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J Virol. 2004 Jul;78(13):7079-88.

Antisense-mediated inhibition of human immunodeficiency virus (HIV) replication by use of an HIV type 1-based vector results in severely attenuated mutants incapable of developing resistance.

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VIRxSYS Corporation, Gaithersburg, MD 20877, USA.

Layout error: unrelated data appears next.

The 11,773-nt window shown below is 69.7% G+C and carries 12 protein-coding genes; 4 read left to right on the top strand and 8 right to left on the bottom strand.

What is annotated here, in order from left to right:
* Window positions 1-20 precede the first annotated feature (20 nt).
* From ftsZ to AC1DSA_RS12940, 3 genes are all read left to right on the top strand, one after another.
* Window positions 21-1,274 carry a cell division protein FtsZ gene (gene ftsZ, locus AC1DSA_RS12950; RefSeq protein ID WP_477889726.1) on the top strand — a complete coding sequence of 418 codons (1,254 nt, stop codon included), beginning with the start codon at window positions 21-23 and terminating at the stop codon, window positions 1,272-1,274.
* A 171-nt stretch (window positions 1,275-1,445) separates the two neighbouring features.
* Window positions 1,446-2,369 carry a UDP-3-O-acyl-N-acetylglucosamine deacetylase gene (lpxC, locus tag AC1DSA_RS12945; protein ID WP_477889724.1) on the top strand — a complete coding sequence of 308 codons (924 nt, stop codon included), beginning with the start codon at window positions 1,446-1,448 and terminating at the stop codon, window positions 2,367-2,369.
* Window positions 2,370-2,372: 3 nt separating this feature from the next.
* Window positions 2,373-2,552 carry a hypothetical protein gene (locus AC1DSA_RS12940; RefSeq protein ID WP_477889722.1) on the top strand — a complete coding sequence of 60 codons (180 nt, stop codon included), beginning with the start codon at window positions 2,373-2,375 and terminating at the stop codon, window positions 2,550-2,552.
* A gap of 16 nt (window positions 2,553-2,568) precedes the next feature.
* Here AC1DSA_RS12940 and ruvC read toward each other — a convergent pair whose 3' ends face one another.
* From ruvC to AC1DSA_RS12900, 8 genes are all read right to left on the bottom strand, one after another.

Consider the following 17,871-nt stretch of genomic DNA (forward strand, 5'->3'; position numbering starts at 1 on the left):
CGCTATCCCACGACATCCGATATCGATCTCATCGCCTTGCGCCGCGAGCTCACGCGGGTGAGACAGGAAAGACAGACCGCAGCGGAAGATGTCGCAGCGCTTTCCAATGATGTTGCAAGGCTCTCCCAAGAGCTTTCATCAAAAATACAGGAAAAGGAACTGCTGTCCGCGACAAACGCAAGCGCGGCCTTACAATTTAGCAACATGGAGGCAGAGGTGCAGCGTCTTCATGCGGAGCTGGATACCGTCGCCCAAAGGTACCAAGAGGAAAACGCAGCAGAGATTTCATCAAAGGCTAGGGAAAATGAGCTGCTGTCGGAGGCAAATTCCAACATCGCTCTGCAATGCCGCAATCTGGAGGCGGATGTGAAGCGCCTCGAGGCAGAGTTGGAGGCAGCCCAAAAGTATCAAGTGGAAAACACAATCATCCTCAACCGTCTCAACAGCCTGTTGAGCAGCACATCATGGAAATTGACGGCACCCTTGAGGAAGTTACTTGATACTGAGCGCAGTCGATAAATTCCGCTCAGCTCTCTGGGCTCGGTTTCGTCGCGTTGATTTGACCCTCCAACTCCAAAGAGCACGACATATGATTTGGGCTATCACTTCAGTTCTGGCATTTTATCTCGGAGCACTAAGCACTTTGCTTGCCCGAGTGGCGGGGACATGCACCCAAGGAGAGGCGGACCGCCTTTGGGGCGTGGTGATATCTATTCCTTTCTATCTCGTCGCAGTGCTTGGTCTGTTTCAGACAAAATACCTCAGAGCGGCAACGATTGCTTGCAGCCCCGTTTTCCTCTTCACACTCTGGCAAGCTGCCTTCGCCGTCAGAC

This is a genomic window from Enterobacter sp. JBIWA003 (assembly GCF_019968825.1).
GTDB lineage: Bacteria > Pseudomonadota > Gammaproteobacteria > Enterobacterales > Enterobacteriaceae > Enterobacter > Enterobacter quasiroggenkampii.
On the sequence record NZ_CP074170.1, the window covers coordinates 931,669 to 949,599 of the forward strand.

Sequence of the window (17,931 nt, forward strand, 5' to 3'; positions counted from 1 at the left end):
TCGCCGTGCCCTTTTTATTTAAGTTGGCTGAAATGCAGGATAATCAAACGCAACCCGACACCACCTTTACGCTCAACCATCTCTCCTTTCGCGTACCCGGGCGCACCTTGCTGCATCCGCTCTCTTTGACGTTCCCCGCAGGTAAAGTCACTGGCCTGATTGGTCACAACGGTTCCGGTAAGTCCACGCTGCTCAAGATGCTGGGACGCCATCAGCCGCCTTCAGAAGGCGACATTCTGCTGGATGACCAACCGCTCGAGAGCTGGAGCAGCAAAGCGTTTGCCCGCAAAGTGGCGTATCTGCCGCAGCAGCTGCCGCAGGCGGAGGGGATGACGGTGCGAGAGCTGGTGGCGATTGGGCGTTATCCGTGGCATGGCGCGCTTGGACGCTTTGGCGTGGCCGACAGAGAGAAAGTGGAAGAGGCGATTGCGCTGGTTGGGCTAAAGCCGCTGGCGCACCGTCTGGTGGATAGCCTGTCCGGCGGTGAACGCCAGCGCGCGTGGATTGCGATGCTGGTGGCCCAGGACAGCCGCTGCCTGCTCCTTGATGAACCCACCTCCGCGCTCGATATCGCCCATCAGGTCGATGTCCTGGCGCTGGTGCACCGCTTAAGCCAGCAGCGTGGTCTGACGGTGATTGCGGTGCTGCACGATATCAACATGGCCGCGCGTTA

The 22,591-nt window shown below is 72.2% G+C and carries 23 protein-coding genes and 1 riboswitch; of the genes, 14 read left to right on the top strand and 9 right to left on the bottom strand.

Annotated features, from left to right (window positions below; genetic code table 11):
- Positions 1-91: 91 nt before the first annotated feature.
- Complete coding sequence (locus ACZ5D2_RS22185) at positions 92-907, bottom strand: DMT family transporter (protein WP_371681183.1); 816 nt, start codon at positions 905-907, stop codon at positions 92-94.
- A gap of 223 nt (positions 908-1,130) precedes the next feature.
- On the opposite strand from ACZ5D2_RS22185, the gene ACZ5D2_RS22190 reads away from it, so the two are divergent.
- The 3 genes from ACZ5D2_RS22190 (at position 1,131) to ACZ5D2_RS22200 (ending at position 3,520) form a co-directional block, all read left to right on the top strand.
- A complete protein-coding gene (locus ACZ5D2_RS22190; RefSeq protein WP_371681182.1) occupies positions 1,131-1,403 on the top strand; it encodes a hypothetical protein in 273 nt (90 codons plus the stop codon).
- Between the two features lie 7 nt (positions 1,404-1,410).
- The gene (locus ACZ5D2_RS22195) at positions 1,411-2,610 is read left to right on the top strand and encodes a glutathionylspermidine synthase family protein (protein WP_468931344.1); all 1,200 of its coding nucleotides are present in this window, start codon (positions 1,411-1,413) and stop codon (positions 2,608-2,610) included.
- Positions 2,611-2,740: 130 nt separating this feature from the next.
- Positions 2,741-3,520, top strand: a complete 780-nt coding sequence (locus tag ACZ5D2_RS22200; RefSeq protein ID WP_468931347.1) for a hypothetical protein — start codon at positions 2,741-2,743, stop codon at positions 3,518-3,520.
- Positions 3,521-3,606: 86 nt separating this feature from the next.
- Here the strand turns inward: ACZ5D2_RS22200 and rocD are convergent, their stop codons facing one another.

We have constructed a human immunodeficiency virus type 1 (HIV-1)-based lentiviral vector expressing a 937-base antisense sequence against the HIV-1 envelope gene. Transduction of CD4(+) T lymphocytes with this vector results in expression of the therapeutic antisense sequence and subsequent inhibition of productive HIV-1 replication. In this report, we examined the effect of antisense-mediated suppression on the potential development of virus escape mutants using a permissive T-cell line cultured under conditions that over serial passages specifically allowed for generation and amplification of mutants selected for by antisense pressure. In the resulting virus clones, we found a significant increase in the number of deletions at the envelope target region (91% compared to 27.5% in wild-type HIV). Deletions were most often greater than 1 kb in length. These data demonstrate for the first time that during antisense-mediated suppression of HIV, mutants develop as a direct result of selective pressure on the HIV genomic RNA. Interestingly, in clones where deletions were not observed, there was a high rate of A-G transitions in mutants at the antisense target region but not outside this region, which is consistent with those mutations that are predicted as a result of antisense-mediated modification of double-stranded RNA by the enzyme double-stranded RNA-specific adenosine deaminase. These clones were not found to be escape mutants, as their replicative ability was severely attenuated, and they did not replicate in the presence of vector.

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